IOHK Conducts Haskell Training Crypto Course in Barbados
Input Output Hong Kong recently delivered an eight-week course on the in-demand Haskell programming language and cryptocurrencies at the University of the West Indies in Barbados.
In continuance of its Global Blockchain Education Initiative, blockchain research and development company Input Output Hong Kong (IOHK) has successfully concluded its second programming course on ‘Haskell and Cryptocurrencies’.
The course, which was first offered in Greece last year, was recently delivered to 10 university students for free, over a span of two months (from January 8 to March 2) at the University of the West Indies in Barbados. IOHK also plans to conduct the course in other locations, to encourage greater growth and skill development in regions across the world.
Haskell is an increasingly in-demand programming language that is particularly suited to blockchain development. It has also, incidentally, been used for the Cardano blockchain, of which IOHK is one of the core creators.
The ‘Haskell and Cryptocurrencies’ course provided students both theoretical and practical instruction on Haskell programming, and IOHK plans to offer the most talented graduates of the course an opportunity to work full-time with the company’s newly established Barbados Haskell team. This team will form part of IOHK’s “global network of blockchain research and development laboratories”, and connect academics with students to find solutions for industry-related problems.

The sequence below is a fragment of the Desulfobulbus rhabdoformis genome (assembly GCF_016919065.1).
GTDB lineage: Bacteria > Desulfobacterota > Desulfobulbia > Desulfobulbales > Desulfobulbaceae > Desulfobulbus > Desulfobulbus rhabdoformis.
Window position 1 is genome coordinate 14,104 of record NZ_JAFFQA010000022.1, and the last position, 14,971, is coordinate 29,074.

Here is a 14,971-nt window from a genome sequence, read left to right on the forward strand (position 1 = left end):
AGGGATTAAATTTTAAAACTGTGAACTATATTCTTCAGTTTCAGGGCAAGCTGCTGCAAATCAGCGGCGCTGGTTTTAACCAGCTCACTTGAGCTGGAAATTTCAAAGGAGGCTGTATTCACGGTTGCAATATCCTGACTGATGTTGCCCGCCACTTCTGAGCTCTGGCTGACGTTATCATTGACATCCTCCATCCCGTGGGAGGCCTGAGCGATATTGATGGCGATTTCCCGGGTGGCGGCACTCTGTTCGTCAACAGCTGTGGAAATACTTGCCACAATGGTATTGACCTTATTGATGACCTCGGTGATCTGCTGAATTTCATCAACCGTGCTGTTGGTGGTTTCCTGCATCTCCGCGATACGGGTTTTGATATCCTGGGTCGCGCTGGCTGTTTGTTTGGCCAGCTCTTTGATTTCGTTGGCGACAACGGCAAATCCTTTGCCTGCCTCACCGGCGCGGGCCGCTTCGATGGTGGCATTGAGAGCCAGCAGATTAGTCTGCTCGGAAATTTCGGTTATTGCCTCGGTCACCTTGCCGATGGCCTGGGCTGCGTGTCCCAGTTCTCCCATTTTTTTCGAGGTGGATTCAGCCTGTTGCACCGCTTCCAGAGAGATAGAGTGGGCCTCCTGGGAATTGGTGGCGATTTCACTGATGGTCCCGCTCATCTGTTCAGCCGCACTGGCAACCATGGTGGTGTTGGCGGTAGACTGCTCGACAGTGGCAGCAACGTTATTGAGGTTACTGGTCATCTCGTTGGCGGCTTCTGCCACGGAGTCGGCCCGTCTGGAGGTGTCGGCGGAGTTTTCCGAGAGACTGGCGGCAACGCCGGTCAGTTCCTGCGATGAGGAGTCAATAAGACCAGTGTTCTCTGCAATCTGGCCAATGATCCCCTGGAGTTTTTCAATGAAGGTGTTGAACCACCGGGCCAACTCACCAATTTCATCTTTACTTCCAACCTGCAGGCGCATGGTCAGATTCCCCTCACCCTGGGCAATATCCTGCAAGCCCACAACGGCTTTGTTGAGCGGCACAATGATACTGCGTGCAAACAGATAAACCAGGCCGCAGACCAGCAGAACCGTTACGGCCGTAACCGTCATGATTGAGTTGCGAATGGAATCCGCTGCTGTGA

The ultimate aim of the course, and IOHK’s Global Blockchain Education Initiative, is to solve the current shortage of Haskell-adept programmers, and usher in a new generation of developers for the greater advancement of the cryptocurrency industry.
Speaking on the initiative, Dr. Lars Brünjes (course instructor and IOHK’s Director of Education) said:
“As blockchain continues to secure its place as one of the fastest growing industries in the world, demand for developers who know Haskell has never been more intense. Since the language is taught far less than traditional programming languages such as Java, IOHK saw an opportunity to bridge the gap in the market and provide students with the chance to learn the intricacies of Haskell.”
“We’re excited to have further iterations of the course down the road and extend IOHK’s global education network to welcome a new generation of advanced developers,” he added.
In addition to conducting the course, IOHK also plans to make donations of $10,000 to the University of the West Indies’ department of Computer Science, $5,000 to the university’s Housing Services, and $4,500 to two students in the form of scholarships and living expenses.
As the crypto industry expands, the demand for skilled developers and professionals has been growing. To cater to the need, several universities have also introduced blockchain and cryptocurrency-related courses, in Russia and Australia, in addition to top universities in the United States, including Stanford and Wharton.